Setting the film in the world of politics and big business helps make its larger-than-life revelations a bit more accessible (as do appearances from Michael Bloomberg Jon Stewart and Chuck Scarborough) while providing sub-text about the corruption involved in elections and campaigns (there are conspicuous shades of The Manchurian Candidate in the movie) but the writer-director often tries too hard for broad appeal. For a film with existential implications as severe as they are here the dialogue is at times hokey and superficial. Dick’s source material is far more abstract and Nolfi for the sake of commercial success panders to the palette of soccer moms and mallrats.
What’s worse is his unwarranted exposition of the Bureau a shadowy organization whose major allure is anonymity. Some secrets are best kept and less can be so much more when crafting a mysterious atmosphere; Nolfi reaches that level of magnetic curiosity but squanders it as he reveals the truth about the Bureau and its grand scheme. On the other hand he brushes over the technical lingo between agents Harry Mitchell (Anthony Mackie) McCrady (Anthony Ruivivar) and others without explanation perhaps hoping that the ambiguous terminology will fool you into thinking that his script is smarter than it really is.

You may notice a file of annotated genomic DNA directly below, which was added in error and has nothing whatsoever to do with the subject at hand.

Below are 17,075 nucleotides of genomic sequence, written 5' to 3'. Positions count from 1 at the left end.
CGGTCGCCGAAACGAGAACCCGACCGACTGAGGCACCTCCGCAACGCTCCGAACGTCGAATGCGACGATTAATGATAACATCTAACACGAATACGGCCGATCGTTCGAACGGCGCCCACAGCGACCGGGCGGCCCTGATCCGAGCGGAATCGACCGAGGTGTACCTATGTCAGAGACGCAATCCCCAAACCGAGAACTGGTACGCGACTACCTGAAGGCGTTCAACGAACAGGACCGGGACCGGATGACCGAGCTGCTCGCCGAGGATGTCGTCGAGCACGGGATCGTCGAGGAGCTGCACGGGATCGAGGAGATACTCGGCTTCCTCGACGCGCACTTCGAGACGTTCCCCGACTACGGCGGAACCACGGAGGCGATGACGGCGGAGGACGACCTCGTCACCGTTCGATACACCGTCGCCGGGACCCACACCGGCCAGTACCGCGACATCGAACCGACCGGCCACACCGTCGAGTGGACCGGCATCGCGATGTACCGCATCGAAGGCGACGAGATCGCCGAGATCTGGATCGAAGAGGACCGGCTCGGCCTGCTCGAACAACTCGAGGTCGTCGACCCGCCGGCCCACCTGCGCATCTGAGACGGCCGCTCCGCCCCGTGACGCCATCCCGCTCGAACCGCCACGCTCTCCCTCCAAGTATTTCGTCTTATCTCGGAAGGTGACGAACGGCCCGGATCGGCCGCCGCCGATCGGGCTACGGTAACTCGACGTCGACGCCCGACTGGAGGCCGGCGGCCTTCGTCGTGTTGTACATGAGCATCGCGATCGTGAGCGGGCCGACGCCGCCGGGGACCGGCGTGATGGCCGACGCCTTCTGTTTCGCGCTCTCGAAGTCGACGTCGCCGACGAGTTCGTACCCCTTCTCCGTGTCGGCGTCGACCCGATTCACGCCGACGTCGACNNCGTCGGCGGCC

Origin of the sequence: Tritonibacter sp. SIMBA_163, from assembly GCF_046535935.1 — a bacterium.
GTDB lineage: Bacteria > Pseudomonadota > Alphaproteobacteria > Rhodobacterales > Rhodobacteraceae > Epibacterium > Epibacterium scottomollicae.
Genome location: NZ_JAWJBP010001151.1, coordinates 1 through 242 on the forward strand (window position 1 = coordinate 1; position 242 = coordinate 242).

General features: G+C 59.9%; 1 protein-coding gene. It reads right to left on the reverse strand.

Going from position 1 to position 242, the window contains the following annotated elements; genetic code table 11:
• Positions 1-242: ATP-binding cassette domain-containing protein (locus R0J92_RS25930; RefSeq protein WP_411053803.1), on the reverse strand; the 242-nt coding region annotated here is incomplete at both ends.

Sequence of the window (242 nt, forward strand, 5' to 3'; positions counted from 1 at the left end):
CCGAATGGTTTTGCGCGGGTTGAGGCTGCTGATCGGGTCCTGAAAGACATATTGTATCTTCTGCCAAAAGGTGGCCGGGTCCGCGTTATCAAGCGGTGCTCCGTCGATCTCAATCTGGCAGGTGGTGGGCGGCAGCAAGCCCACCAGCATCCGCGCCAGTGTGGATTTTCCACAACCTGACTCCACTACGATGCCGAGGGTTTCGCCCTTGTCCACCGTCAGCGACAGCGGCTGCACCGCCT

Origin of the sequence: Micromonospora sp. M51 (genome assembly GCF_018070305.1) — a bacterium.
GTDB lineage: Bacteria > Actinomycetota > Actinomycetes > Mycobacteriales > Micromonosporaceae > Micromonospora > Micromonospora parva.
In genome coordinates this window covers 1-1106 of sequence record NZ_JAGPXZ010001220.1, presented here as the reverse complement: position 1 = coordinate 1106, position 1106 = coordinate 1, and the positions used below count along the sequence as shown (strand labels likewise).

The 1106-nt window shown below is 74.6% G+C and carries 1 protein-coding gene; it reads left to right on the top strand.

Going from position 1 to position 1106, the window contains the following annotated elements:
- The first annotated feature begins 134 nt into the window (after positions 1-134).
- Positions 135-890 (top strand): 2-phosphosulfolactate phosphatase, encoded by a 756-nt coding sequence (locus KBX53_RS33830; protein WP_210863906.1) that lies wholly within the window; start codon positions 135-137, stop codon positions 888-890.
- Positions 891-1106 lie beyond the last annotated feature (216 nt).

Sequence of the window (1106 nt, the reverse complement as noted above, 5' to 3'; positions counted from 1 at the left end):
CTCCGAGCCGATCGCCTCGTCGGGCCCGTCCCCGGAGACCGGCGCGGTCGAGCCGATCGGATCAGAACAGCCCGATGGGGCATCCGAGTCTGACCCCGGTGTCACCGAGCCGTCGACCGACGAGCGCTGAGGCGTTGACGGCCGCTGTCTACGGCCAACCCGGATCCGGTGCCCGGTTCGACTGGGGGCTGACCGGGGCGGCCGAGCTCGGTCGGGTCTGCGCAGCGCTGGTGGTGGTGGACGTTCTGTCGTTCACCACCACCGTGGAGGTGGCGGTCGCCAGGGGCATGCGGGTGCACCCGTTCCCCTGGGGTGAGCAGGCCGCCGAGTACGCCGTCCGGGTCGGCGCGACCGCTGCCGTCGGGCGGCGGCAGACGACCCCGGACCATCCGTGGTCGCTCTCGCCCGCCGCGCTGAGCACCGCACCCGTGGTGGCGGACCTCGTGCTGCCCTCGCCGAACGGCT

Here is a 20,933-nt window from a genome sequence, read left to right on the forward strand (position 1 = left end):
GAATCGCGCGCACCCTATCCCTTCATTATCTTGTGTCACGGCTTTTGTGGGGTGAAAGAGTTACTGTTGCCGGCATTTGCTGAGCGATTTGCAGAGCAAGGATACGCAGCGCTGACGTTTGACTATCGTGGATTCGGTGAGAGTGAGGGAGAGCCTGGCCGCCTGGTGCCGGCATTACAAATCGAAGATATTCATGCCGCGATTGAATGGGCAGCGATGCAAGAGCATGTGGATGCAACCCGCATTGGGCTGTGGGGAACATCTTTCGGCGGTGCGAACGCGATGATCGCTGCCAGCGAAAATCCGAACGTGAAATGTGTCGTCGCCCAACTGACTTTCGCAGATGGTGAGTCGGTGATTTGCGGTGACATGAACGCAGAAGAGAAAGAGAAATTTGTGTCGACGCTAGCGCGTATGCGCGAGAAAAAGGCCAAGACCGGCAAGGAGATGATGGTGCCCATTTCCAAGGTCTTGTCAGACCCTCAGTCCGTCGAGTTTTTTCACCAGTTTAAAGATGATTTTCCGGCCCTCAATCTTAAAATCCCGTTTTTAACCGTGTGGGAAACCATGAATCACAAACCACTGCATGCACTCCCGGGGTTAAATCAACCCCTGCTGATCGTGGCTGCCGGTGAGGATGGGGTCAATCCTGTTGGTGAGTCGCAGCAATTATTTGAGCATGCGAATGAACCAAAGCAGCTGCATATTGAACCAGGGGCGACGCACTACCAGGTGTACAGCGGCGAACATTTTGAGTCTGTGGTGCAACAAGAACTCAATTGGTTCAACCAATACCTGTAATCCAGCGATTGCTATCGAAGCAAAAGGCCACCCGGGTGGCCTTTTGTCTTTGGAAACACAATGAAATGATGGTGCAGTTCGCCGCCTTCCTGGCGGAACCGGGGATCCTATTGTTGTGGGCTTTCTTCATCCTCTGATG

Even though Nolfi’s allegorical conclusions are uncomfortably ham-fisted the chemistry between Damon and Blunt alone is enough to enchant you; this is one highly watchable cinematic pairing that should be revisited as soon as possible. Their innocent relationship blossoms organically and together they make it seem as natural on screen as it is for their star-crossed characters. Even if you have a hard time believing in higher powers or manipulative Orwellian forces you’ll have faith in David and Elise’s fated relationship one of the most captivating couplings I’ve seen on the big-screen in some time.